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The Journal Gazette

  • File The capsized battleship USS Oklahoma is lifted out of the water at Pearl Harbor in May 1943.

Thursday, December 07, 2017 1:00 am

Furthermore ...

Never-to-be-forgotten December morning

Seventy-six years after the Japanese attack on Pearl Harbor, there are few witnesses to that defining event in U.S. history. The national Pearl Harbor Survivors Association disbanded in 2011, as its membership dwindled to 2,700.

Ira “Ike” Schab, 97, is among the last of the survivors. In a recent interview with the Oregonian, the Portland resident recalled the events of Dec. 7, 1941, when he served aboard the USS Dobbin, about 500 yards from Battleship Row at Pearl Harbor. Schab was a member of the Dobbin's Navy Band Unit 13, which was preparing for a church service when alarms sounded just before 8 a.m.

“I wanted to see what was going on, so I went up topside,” Schab told the newspaper. “They were definitely coming in strafing and starting to torpedo the battleships. ... I saw the Utah going over and I saw the Raleigh start to go.”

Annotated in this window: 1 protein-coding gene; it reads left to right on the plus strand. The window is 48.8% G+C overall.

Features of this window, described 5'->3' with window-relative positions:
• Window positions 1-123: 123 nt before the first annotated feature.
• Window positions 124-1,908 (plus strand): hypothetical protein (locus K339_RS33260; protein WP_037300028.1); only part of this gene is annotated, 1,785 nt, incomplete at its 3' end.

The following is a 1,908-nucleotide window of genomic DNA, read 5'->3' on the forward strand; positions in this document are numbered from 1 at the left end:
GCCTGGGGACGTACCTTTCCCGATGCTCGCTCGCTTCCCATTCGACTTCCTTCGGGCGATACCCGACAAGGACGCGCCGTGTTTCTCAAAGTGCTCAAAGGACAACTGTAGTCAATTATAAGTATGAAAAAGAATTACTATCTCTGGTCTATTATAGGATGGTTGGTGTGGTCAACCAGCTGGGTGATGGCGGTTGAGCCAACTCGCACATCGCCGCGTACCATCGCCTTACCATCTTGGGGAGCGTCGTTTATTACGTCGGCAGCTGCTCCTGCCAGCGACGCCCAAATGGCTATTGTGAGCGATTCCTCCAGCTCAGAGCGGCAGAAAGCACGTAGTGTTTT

Schab said he spent the duration of the attack passing ammunition boxes through a manhole for the Dobbin's two 3-inch anti-aircraft guns.

“I only weighed 145 pounds and I was pushing 255 pounds with one hand,” he said. “That's adrenaline.”

On Dec. 6, the USS Arizona's Band Unit 22 had gathered with other Navy musicians for a battle of the bands – winning the first round, according to Schab. All of its members died the next morning, among the 1,177 Arizona sailors killed in the fiery attack.

“I knew every one of them,” Schab said. “And they're still there.”